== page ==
In the history of cannabis insurance there has never been a insurance company willing to offer coverage for cannabis plants growing outside. Think about it, the chances of something going wrong due to weather or criminals seeking an easy target had scared off most insurance companies. Indoor crop insurance has been available from approximately two companies knowing those plants are protected by four walls, video, alarms, and gated windows.
However, the thought of offering outdoor crop insurance was unheard of until now.
The insurance industry is conservative my nature. The availability of outdoor crop insurance is considered a giant leap forward for both the cannabis and insurance industry. There are many variables analyzed by actuaries attempting to quantify if a program of this nature will be viable long term. Those variables include understanding the numerous hail storms that occur in Colorado. That California is subjected to many wild fires. Washington State can experience flooding and wind damage. Knowing an insurance company analyzed these types of risk was the last frontier in cannabis insurance to be conquered.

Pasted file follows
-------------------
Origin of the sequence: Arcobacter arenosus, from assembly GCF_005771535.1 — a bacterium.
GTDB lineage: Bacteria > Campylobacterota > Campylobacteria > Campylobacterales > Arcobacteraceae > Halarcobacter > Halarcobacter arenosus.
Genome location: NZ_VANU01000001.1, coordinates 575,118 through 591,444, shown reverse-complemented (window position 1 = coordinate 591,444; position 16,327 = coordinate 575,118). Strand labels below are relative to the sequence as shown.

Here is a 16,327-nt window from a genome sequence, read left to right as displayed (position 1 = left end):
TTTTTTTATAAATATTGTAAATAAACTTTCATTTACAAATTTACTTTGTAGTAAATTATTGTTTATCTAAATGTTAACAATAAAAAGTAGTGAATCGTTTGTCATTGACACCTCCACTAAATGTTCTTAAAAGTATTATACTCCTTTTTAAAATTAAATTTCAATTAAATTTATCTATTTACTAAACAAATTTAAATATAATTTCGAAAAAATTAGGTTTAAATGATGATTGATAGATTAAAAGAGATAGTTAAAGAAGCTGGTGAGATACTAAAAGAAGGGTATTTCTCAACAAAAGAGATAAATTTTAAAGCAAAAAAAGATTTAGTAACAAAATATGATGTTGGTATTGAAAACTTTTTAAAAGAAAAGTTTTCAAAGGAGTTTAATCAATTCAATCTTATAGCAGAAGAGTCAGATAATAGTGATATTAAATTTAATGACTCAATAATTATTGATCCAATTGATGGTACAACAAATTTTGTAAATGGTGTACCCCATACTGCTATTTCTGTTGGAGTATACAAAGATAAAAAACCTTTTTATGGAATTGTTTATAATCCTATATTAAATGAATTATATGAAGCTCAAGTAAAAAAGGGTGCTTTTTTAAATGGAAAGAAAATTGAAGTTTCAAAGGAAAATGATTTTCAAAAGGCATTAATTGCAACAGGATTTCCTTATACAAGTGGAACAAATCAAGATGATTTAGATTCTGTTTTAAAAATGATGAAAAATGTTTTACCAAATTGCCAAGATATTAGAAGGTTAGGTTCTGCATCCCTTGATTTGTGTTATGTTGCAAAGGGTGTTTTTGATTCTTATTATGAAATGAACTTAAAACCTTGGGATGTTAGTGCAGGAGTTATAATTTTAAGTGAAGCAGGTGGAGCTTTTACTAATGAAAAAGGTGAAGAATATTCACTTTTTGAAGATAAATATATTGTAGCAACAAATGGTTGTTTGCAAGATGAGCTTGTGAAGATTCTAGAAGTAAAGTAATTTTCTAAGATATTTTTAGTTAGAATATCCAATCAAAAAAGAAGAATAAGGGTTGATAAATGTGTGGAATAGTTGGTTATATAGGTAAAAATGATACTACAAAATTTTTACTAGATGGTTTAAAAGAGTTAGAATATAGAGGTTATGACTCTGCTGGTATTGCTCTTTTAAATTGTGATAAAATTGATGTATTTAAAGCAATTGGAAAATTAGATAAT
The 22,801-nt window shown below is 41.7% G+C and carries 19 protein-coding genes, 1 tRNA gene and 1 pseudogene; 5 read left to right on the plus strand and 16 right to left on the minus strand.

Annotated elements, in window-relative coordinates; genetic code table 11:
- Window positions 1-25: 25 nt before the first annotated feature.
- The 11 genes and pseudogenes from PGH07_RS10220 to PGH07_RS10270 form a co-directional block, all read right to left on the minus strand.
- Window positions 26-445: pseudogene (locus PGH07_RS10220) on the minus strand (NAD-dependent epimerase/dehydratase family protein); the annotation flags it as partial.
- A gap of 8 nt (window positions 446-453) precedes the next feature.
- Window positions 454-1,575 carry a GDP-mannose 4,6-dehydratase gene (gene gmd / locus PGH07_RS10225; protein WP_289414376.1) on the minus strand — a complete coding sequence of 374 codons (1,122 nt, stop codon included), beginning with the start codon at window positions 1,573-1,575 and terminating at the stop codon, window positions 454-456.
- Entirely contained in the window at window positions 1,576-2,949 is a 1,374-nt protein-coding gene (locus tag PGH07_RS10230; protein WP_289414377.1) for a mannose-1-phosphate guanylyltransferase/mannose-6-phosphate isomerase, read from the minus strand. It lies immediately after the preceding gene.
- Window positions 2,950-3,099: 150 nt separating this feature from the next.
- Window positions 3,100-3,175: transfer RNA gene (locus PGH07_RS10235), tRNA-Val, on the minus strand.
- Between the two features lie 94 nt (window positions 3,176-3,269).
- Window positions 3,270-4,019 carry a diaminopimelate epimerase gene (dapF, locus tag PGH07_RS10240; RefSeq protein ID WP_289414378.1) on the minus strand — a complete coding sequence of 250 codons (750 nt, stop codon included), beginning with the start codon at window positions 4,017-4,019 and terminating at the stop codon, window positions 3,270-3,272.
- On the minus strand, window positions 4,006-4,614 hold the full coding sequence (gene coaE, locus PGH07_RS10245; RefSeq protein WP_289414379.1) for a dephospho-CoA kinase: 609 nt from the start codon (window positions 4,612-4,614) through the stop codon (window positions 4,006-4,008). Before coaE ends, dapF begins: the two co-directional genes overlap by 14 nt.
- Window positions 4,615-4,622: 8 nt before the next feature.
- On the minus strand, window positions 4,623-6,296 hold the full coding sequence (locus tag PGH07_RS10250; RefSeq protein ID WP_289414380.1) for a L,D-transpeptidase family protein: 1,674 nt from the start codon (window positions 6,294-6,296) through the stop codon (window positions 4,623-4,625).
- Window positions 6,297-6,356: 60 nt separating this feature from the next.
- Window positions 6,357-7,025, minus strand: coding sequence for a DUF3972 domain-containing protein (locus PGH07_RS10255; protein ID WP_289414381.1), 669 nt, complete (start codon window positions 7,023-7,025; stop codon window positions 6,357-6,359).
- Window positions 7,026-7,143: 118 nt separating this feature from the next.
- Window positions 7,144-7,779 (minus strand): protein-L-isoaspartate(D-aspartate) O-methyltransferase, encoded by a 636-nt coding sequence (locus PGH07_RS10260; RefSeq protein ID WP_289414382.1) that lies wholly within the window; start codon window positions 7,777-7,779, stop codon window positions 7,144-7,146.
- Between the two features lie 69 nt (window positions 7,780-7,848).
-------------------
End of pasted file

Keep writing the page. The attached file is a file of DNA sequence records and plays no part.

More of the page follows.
Of course, there are coverage limitations meaning how much the insurance carrier is willing to cover along with underwriting requirements particularly focused on the security of those living plants, water availability to combat a fire, and brush clearance surrounding the property. These are reasonable expectations every outdoor cannabis farmer should be incorporating even if insurance wasn’t involved.
The coverage limits offered by the insurance company are more generous on cannabis (THC) as opposed to Hemp (CBD). The reason seems to point toward the lack of regulations within CBD industry. The types of covered losses such as fire, theft, and hail should be carefully reviewed along with specific exclusions with a licensed insurance broker specializing in the industry.
The application has a designated area to determine values based on the stage of the plant. These stages such as seedlings, vegetative, flowering, and harvested can be insured in “layers” of coverage amounts.
For example, the number of flowering plants multiplied by the wholesale value will equal total plant value. If a cannabis grower had 1,000 flowering plants valued at wholesale at $500 per plant, then the insurance coverage amount would be $500,000. The value of seedlings is less than the value of harvested plant material.
Knowing the wholesale value of those plants will fluctuate, it will be important for the cannabis grower to be certain their limits will sufficiently protect them from a loss.
Reprinted with permission at shoppotinsurance.com